For each one, we’ve done a live Periscope broadcast with an expert. These broadcasts have been very popular, but there’s a problem which we’ve known about and struggled with from the start: Periscope isn’t as accessible as we’d like it to be.
To date, we’ve worked around this by getting each broadcast transcribed as soon as possible after the event, then posting the transcription online. But we’ve always wondered if there was a better way to make the actual broadcast itself more accessible.
It’s complicated, but it works
The challenge was to get both the live transcription and the video visible in Periscope. This isn’t possible to do within the Periscope app, so we had find another way.
The solution we came up with involved a lot of wires and a lot of planning, but it worked.
We combined the live footage and transcription on a laptop, then put both on a large second display screen, which we then filmed using the phone connected to Periscope.
The camera feed of the interview went directly into the same laptop, and we viewed this using Youtube’s live events streaming service. We didn’t stream it, though - we just used it as an easy way of displaying the live video within a browser window.
Meanwhile, we had to send live audio of the interview to a remote live transcriber. To do this, we fed the interview microphones into an audio recorder/mixer, and from that sent a stereo mix via USB to another laptop connected to the transcriber via Skype. A second audio feed went out from the mixer into the phone filming the screen.
The transcriber typed into a web form and the text was displayed in a browser window on the large display screen. On the display laptop, we were able to arrange two browser windows - one with the live video footage of our interview, and another above it with the live transcribed text.
We iterated to this
Getting to this solution involved several tests, which highlighted some other issues that we had to overcome. The first thing we noticed was reflections on the display screen. To overcome this, we filmed through a small hole in a black sheet. It looked a bit odd, and it’s not ideal, but it worked.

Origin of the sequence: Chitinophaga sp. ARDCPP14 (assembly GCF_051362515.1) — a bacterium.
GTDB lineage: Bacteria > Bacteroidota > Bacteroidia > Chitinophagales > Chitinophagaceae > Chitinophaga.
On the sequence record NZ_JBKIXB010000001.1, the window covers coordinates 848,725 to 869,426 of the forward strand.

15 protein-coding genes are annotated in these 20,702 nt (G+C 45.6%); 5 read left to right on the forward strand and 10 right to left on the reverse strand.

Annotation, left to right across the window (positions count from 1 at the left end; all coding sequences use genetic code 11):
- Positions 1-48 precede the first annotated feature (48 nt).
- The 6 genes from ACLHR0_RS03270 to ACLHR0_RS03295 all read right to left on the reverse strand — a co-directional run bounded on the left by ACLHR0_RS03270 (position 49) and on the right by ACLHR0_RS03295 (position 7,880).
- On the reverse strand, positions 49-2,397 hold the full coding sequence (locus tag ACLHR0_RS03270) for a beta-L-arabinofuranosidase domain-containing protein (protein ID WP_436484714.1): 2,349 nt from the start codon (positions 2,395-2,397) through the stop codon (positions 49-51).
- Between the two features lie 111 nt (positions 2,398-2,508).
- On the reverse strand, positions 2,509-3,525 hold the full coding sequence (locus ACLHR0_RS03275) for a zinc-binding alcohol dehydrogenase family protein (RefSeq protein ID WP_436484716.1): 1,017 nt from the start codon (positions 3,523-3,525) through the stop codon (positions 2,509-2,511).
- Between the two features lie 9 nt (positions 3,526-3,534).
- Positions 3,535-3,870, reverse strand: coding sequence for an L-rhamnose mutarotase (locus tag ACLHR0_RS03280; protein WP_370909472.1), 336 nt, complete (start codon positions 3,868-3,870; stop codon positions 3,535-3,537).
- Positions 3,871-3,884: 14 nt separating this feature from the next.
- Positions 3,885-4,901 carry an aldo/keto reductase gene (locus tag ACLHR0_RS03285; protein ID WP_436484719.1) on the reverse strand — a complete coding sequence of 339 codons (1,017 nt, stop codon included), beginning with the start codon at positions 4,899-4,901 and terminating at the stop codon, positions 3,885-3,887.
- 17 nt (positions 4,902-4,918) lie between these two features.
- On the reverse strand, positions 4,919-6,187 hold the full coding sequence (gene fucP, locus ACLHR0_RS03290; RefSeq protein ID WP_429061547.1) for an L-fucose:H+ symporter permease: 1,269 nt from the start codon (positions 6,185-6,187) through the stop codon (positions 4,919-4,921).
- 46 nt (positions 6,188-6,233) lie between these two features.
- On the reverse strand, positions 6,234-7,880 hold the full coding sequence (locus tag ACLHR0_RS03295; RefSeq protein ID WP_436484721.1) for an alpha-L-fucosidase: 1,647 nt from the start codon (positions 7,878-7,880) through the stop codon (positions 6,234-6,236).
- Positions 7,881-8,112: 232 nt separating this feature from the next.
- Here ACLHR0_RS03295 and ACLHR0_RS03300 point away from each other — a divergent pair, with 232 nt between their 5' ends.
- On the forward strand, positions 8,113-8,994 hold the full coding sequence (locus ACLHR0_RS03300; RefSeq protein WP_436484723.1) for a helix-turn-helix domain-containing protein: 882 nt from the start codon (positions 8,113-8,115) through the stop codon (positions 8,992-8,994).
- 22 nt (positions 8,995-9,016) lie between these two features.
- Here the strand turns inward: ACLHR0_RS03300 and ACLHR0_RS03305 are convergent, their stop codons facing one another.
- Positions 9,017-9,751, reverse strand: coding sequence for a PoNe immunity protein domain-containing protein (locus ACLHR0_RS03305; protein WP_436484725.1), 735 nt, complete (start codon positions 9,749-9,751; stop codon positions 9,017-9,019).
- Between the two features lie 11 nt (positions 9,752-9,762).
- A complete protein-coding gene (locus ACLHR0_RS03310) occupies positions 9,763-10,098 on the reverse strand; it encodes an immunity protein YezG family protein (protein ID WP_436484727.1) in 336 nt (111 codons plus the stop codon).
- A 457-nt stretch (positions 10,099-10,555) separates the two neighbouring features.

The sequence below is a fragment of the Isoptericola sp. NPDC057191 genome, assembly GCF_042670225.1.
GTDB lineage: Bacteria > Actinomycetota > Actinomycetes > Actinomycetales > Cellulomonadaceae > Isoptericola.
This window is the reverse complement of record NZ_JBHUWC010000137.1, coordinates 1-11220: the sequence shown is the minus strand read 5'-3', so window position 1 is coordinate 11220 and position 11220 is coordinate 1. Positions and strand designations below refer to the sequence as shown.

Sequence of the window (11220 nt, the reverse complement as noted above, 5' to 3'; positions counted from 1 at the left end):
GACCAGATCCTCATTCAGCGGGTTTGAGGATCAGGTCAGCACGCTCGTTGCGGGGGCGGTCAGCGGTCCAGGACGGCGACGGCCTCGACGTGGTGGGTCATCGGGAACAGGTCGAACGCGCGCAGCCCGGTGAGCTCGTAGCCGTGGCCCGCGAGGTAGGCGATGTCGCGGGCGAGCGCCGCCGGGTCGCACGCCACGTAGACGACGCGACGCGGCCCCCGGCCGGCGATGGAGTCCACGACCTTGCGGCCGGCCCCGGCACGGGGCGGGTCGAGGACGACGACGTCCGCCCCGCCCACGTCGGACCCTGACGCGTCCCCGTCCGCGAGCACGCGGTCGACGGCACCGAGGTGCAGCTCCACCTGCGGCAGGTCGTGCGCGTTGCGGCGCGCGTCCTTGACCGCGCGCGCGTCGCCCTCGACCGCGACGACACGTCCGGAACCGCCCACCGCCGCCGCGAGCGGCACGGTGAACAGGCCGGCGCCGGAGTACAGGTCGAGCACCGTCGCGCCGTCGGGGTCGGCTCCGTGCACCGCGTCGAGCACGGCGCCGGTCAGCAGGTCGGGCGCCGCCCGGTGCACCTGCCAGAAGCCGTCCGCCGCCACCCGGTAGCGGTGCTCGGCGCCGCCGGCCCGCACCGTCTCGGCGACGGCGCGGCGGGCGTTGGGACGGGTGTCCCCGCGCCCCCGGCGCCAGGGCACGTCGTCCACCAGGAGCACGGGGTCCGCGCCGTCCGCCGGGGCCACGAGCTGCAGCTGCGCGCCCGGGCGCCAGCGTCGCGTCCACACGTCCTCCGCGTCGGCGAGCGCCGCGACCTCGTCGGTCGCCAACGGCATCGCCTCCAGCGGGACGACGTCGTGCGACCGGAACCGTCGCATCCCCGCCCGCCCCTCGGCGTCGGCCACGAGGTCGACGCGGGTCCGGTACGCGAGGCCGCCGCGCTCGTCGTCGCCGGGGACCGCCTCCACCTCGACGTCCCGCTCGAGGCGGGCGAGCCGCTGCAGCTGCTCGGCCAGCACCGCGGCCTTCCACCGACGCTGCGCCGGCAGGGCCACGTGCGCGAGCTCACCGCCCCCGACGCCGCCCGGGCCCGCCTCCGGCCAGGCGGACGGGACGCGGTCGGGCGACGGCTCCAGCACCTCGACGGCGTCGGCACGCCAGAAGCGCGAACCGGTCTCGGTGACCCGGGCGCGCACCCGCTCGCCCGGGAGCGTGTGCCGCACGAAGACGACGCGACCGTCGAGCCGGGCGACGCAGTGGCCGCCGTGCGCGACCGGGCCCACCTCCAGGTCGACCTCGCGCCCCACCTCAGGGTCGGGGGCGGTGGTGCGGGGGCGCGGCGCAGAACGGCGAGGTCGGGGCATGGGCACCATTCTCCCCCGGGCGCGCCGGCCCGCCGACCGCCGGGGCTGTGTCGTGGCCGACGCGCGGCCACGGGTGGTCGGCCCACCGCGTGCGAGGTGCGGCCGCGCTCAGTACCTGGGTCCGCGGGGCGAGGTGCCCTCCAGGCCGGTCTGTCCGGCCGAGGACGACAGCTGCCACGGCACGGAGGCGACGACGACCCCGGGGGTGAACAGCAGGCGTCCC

Another issue was the positioning of the two browser windows on the display screen. In early tests we started with the transcribed text at the bottom of the screen, below the video footage, but quickly realised that this would mean the text would be masked on Periscope by incoming comments from viewers. That’s why we moved the transcription text to the top of the screen, and just adjusted the framing of the interview to allow room in the shot.
What we learned from doing it once
Periscope is a terrific tool for live broadcasting via social media. We’d love to see it become more accessible by default, but the work we put into this broadcast shows just how difficult that will be. We hope the team at Periscope will at least give it some thought.
What we learned was that a bit of old-fashioned hacking about can achieve great results. The room we filmed in ended up becoming a mess of wires, tripods and light stands, and the set-up time was considerable. But it worked. (If anyone out there has suggestions for doing it more simply or in any other way, please get in touch by leaving a comment below, we’d love to hear them.)
Of course, making Periscope accessible for accessibility week isn’t enough. We want to make all our live broadcasts as accessible as possible. The main thing we learned this week was that in future, we’ll have to do the hard work to make that happen.
It was fun though. So we can’t wait for the next one.